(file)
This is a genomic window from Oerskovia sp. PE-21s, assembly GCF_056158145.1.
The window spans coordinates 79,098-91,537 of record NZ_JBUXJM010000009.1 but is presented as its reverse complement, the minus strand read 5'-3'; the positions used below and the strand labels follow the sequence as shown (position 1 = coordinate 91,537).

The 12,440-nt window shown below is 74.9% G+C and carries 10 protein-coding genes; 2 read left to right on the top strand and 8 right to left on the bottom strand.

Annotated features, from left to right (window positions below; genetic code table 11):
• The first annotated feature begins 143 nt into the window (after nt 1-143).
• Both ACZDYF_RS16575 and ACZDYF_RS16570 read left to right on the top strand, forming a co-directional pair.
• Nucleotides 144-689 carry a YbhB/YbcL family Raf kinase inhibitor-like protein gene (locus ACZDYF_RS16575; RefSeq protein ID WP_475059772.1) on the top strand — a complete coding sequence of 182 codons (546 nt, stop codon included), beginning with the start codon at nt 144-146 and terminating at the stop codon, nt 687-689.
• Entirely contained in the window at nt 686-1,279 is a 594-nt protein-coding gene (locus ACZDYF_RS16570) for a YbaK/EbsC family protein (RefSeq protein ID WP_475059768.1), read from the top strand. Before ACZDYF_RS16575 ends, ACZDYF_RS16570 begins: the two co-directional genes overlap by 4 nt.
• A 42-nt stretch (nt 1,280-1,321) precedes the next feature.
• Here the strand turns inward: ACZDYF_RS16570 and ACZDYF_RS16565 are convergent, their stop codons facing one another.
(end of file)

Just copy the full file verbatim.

This is a genomic window from Oerskovia sp. PE-21s, assembly GCF_056158145.1.
The window spans coordinates 79,098-91,537 of record NZ_JBUXJM010000009.1 but is presented as its reverse complement, the minus strand read 5'-3'; the positions used below and the strand labels follow the sequence as shown (position 1 = coordinate 91,537).

The 12,440-nt window shown below is 74.9% G+C and carries 10 protein-coding genes; 2 read left to right on the top strand and 8 right to left on the bottom strand.

Annotated features, from left to right (window positions below; genetic code table 11):
• The first annotated feature begins 143 nt into the window (after nt 1-143).
• Both ACZDYF_RS16575 and ACZDYF_RS16570 read left to right on the top strand, forming a co-directional pair.
• Nucleotides 144-689 carry a YbhB/YbcL family Raf kinase inhibitor-like protein gene (locus ACZDYF_RS16575; RefSeq protein ID WP_475059772.1) on the top strand — a complete coding sequence of 182 codons (546 nt, stop codon included), beginning with the start codon at nt 144-146 and terminating at the stop codon, nt 687-689.
• Entirely contained in the window at nt 686-1,279 is a 594-nt protein-coding gene (locus ACZDYF_RS16570) for a YbaK/EbsC family protein (RefSeq protein ID WP_475059768.1), read from the top strand. Before ACZDYF_RS16575 ends, ACZDYF_RS16570 begins: the two co-directional genes overlap by 4 nt.
• A 42-nt stretch (nt 1,280-1,321) precedes the next feature.
• Here the strand turns inward: ACZDYF_RS16570 and ACZDYF_RS16565 are convergent, their stop codons facing one another.